Vic: Once the call was made that it was an incomplete pass, replay had to prove conclusively that it was a catch for the original ruling to be reversed. As soon as I saw the two replays available, there was no doubt in my mind the play would stand. In my opinion, too much of the football was blocked from view for the call to be reversed by replay.

David from St. Marys, GA:
The Jaguars were slipping and having a hard time with their footing at the Titans' homefield. Does the equipment manager carry cleats with a deeper bite than what they were using on the road?

Vic: Equipment manager Drew Hampton carries with him long cleats, short cleats, shoes without cleats, etc. If Hampton doesn't have it, it isn't made, and he fills the belly of the airplane with his equipment. The Coliseum hosted a college football game Saturday. It rained in Nashville Saturday and into Sunday. As a result, the field was wet and soft. Sometimes it happens that way and all you can do is deal with it.

Matt from Gainesville, FL:
Is it my imagination or is the majority of Byron's interceptions off tipped passes? Is that a phenomenon or the norm?

Vic: You're talking about a feel for the pocket. The NFL game is faster, pass-rushers are more skilled at locating the ball and rookie quarterbacks must develop a feel for what's going on around them. The ball Robaire Smith tipped was intercepted by Samari Rolle. The pass that glanced off Kyle Brady's hands and was intercepted by Rocky Calmus was the result of Brady having fallen down and Leftwich throwing the ball without having noticed Brady was on the ground. Leftwich may have been throwing to a spot. He appeared to hurry some of his passes yesterday, and it may have been the gameplan to throw more quickly and on rhythm, so as to avoid the Titans' pass-rush. On the fumble Keith Bulluck caused, which the Jaguars recovered, Leftwich was holding the ball low and away from his body, again. In time, he'll become more comfortable in the pocket and he'll learn that the ball must be high and tight at all times.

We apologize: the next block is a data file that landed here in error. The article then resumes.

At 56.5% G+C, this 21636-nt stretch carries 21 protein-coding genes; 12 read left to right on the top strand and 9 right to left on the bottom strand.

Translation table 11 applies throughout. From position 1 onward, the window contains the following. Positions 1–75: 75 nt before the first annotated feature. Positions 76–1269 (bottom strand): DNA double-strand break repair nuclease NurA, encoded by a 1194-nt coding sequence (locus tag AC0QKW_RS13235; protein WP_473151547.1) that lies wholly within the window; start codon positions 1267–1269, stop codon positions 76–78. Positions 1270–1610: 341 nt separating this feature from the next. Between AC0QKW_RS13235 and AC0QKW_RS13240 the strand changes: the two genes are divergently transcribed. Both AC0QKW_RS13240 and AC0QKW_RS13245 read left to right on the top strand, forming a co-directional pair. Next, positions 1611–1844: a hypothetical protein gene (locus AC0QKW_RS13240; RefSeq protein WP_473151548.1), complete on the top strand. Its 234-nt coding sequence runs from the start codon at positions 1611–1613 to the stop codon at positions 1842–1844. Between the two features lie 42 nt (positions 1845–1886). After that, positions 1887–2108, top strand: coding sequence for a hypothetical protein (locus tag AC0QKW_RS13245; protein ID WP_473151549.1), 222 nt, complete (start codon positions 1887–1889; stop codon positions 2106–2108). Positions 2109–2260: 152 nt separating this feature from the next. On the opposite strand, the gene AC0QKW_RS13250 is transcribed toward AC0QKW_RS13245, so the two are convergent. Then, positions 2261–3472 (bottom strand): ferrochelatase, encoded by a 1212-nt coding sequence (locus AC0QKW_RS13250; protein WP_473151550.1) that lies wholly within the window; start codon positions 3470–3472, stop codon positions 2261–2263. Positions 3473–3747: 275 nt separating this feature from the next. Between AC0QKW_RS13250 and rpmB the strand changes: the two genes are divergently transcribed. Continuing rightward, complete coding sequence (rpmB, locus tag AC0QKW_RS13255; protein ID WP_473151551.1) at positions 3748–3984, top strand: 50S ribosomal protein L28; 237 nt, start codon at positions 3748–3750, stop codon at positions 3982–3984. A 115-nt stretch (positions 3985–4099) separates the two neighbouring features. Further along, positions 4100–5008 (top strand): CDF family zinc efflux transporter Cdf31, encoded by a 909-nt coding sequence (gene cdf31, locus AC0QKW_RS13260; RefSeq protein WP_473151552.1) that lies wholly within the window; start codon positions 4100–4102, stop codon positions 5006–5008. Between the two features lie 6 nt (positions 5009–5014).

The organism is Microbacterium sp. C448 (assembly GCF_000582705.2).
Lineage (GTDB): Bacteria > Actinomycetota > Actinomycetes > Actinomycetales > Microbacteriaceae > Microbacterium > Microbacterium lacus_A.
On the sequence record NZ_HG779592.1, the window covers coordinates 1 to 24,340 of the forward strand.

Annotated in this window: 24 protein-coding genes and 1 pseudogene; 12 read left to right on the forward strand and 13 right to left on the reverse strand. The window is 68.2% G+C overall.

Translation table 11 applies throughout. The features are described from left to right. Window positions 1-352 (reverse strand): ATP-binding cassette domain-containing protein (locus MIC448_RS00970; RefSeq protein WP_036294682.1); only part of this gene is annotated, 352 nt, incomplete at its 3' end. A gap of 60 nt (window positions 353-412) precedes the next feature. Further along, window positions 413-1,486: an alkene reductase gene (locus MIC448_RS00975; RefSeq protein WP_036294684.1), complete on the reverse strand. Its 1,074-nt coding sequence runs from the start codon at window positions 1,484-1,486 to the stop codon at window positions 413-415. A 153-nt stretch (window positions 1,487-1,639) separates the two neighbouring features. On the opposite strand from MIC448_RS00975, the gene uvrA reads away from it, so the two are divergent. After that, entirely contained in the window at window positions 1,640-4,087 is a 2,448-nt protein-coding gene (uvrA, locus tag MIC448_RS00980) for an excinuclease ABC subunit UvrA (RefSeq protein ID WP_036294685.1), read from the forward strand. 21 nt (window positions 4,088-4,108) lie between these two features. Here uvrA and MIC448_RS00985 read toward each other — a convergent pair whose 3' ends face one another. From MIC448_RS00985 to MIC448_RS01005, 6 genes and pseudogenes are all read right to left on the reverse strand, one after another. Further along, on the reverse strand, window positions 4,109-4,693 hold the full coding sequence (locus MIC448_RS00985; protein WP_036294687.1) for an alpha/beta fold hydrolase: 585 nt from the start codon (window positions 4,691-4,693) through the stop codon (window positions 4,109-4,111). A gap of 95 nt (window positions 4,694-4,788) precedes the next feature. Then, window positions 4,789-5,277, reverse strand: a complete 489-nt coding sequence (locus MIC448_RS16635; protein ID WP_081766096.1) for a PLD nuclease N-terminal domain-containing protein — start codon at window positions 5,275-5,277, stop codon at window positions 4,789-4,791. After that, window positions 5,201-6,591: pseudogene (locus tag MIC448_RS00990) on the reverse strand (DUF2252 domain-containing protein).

Derek from Fort Dodge, IA:
With the great effort our defense had this week, do you think we will be ranked in the top 10 overall?

Vic: As of this morning, the Jaguars have the 10th-ranked defense in the NFL. Pittsburgh and San Francisco are ranked fifth and seventh respectively, so the Jaguars will remain in the top 10 following tonight's game.

Justin from Jacksonville:
Props for the Cincy over KC pick, or are you part of the vast NFL conspiracy that manipulates the outcome of all games?

Vic: During a break in the pregame radio show, I turned to Jeff Lageman and said the Bengals are going to beat the Chiefs. I knew he'd look at me like I was crazy, which is what I wanted to happen because that meant the hook was set. I just like to irritate him and I figure if you throw enough mud against the wall, eventually something will stick. Well, Lageman says, "I'll betcha." We shook hands but never settled on the stakes. That's OK, I just like irritating him.